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The IC 2023 Index – A summary of stats and findings

IC 2023 Index – A summary of stats and findings

This month, we are dedicating three blogs to the recent IC 2023 Index report. This is the first ever report from the Institute of Internal Communication in partnership with Ipsos Karian and Box, and it includes a deep dive into the thoughts and feelings of UK workers with regards the internal comms they receive. The report’s detailed data is designed to help inform and steer better internal communication strategies for businesses across the country (and, indeed, around the world). We have taken a good look at their findings and will share our own summary of their ground-breaking research along with some of our own views and recommendations, in three palatable servings:

  1. Summary of findings

  2. Driving positive business outcomes

  3. Leaders and internal communication

So, let’s get on with part one: a look at some of the headline stats and key findings from their research.

Their report starts with their seven fundamental insights. These are:

  1. IC teams make a positive difference. Well, that’s a relief! As an organisation that champions the importance of internal communication (and supports businesses to improve theirs), it’s great to hear that what we do is worthwhile! The report reflects that employees value good communication, and that they’re more engaged and less likely to leave when a functioning and effective IC team is in place. Interestingly, they are also more likely to trust what their CEO says.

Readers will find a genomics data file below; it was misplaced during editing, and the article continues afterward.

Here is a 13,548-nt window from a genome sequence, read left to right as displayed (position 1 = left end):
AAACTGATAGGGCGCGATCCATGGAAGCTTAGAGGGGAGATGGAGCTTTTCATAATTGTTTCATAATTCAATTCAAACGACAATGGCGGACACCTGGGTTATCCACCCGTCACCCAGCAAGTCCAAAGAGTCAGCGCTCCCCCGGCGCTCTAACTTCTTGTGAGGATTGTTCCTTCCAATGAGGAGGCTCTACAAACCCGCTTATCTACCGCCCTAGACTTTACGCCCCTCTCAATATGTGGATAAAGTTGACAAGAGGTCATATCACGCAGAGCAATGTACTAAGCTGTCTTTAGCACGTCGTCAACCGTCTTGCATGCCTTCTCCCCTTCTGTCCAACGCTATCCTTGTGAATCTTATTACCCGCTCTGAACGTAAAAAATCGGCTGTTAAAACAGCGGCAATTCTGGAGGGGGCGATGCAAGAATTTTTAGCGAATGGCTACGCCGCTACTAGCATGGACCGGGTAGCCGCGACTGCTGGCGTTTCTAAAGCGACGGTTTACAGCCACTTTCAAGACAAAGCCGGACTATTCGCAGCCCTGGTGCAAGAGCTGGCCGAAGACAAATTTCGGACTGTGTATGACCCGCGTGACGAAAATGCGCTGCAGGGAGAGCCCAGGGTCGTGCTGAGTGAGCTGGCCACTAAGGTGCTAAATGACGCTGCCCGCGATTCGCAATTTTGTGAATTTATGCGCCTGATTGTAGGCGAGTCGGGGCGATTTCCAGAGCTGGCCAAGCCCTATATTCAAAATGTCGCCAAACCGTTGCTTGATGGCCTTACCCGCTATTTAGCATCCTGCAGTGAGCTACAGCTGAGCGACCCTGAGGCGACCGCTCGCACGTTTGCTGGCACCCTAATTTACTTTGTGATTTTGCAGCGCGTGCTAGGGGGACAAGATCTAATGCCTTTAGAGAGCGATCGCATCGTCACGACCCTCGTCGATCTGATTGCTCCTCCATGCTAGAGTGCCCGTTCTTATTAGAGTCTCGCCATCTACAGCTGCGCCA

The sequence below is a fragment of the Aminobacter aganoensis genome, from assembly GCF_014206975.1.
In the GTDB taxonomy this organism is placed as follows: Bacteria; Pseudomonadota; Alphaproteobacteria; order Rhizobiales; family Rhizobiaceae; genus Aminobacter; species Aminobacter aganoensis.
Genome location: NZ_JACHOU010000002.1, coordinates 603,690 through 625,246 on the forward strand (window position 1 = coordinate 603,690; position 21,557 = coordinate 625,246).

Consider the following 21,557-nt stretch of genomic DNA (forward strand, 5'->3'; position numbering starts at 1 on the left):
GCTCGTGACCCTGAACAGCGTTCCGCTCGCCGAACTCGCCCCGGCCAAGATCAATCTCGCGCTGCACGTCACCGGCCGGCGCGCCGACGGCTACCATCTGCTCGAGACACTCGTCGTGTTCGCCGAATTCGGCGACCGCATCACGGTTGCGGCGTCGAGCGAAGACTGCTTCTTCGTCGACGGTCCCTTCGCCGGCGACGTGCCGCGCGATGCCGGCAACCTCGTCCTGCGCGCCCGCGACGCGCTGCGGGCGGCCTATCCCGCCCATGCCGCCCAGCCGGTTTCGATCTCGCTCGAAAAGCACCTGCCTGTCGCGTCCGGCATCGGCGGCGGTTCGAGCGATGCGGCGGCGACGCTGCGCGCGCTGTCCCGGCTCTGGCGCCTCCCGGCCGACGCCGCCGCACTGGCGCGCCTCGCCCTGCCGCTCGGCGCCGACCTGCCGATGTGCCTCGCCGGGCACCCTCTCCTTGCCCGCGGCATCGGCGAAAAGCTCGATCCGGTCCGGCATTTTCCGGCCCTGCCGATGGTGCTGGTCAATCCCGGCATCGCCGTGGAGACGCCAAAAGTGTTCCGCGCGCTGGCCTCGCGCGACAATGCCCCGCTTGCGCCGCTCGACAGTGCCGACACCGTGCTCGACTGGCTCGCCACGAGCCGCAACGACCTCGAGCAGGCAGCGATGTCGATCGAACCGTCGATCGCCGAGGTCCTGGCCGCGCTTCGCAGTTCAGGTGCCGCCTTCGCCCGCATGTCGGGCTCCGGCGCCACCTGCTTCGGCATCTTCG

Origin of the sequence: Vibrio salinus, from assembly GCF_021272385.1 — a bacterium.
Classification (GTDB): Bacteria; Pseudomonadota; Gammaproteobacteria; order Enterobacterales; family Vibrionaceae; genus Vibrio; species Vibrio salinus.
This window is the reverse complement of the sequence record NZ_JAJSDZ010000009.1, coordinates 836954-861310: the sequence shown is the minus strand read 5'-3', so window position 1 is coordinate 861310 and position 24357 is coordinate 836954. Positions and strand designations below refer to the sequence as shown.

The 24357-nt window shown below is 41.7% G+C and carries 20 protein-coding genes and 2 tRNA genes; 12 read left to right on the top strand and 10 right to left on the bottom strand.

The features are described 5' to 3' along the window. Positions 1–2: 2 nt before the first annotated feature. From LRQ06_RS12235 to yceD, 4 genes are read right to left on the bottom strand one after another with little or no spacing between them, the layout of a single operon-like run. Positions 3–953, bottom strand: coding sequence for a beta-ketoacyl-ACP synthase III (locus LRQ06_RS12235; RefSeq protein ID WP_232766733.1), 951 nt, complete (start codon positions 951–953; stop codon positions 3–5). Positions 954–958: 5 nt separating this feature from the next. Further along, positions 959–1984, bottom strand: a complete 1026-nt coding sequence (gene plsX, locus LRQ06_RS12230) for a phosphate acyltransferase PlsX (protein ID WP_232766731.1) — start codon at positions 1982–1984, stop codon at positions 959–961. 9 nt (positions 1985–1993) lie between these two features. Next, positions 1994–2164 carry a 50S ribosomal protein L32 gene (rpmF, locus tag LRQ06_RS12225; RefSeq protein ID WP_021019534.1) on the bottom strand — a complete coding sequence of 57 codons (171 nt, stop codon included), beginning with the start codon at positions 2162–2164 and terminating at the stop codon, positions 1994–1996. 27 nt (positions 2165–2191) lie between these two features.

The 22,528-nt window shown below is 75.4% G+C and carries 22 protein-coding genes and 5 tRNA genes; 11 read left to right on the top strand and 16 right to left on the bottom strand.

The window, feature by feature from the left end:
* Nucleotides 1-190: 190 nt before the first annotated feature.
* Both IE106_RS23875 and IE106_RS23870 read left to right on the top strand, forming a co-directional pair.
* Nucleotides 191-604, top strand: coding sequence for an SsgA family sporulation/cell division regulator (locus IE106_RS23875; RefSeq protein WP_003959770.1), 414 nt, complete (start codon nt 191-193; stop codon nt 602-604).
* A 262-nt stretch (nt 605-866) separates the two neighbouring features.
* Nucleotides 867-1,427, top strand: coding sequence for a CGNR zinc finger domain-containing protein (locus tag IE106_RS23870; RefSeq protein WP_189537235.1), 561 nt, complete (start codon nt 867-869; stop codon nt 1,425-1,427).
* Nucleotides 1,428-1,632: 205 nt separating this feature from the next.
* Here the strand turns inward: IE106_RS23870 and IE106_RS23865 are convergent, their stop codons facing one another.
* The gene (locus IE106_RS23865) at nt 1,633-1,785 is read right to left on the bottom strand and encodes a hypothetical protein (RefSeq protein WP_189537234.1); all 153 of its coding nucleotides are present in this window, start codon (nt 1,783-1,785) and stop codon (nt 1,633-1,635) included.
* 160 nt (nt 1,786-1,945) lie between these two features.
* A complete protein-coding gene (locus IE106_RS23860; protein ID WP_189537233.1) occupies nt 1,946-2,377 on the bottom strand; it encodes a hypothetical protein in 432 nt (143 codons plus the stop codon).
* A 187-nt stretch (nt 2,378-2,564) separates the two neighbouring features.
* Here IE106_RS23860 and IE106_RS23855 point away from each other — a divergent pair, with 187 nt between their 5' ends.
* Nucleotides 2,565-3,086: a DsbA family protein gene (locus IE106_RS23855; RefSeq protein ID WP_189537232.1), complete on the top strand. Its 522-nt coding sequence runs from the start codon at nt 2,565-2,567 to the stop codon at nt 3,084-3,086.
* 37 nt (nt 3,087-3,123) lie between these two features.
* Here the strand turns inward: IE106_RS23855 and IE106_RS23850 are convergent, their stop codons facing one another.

2. Cheerleaders outnumber cynics. This is also great news, but it comes with a caveat: “there is still work to do”. 14% of the workforce are what the report calls ‘unconvinced cynics’, who don’t trust senior leaders to do what they say they will, and who “definitely don’t trust the CEO”. Better news is that just over three times that number (44%) are ‘informed cheerleaders’; those who love their job and rate the comms they receive (even if, the report says, they’d be open to getting a bit more!) However, that also leaves another 42% who consider their comms to be mediocre, poor, or insufficient.

  3. We need to talk about strategy. This is vital for boosting engagement. Employees need clarity about how their organisation is performing and what the priorities are. Only 57% of workers said they are clear on their employer’s strategy. 25% neither get it nor believe in it. We’re going to dive more deeply into this topic in another blog series very soon, but it’s clear that there is work to do on getting our people fully informed and on board with our key business strategies.

  4. Time is tight! Perhaps unsurprisingly, most of our people don’t spend much time reading or viewing updates – they “snack rather than binge”, dipping in briefly between meetings. 70% of the survey’s respondents said they spend 15 minutes or less per day on this, underlining the importance of getting those updates succinct but clear, engaging, and authentic.

  5. Senior leaders should make themselves heard. Organisations across the board returned better responses when their senior leaders communicated “directly and authentically on things like strategy”, ideally through remote channels.